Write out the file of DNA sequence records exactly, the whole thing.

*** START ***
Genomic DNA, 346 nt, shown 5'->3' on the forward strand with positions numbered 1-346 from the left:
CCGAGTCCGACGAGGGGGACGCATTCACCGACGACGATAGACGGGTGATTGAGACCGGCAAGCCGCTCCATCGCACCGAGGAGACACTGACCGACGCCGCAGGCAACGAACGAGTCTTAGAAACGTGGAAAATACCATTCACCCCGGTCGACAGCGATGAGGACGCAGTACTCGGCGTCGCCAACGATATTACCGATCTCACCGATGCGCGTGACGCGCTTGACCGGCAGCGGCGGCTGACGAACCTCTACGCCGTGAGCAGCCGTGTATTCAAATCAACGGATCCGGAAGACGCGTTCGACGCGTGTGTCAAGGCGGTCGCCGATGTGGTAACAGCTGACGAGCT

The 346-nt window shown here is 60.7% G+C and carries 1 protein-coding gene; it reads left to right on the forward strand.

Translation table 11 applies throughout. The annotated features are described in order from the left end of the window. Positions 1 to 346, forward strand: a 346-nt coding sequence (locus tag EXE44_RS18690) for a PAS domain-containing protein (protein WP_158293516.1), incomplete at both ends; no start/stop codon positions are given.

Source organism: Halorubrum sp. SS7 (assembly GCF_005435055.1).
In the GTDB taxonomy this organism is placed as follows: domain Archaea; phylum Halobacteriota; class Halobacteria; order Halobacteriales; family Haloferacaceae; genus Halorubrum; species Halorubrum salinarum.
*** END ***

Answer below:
Genomic DNA, 346 nt, shown 5'->3' on the forward strand with positions numbered 1-346 from the left:
CCGAGTCCGACGAGGGGGACGCATTCACCGACGACGATAGACGGGTGATTGAGACCGGCAAGCCGCTCCATCGCACCGAGGAGACACTGACCGACGCCGCAGGCAACGAACGAGTCTTAGAAACGTGGAAAATACCATTCACCCCGGTCGACAGCGATGAGGACGCAGTACTCGGCGTCGCCAACGATATTACCGATCTCACCGATGCGCGTGACGCGCTTGACCGGCAGCGGCGGCTGACGAACCTCTACGCCGTGAGCAGCCGTGTATTCAAATCAACGGATCCGGAAGACGCGTTCGACGCGTGTGTCAAGGCGGTCGCCGATGTGGTAACAGCTGACGAGCT

The 346-nt window shown here is 60.7% G+C and carries 1 protein-coding gene; it reads left to right on the forward strand.

Translation table 11 applies throughout. The annotated features are described in order from the left end of the window. Positions 1 to 346, forward strand: a 346-nt coding sequence (locus tag EXE44_RS18690) for a PAS domain-containing protein (protein WP_158293516.1), incomplete at both ends; no start/stop codon positions are given.

Source organism: Halorubrum sp. SS7 (assembly GCF_005435055.1).
In the GTDB taxonomy this organism is placed as follows: domain Archaea; phylum Halobacteriota; class Halobacteria; order Halobacteriales; family Haloferacaceae; genus Halorubrum; species Halorubrum salinarum.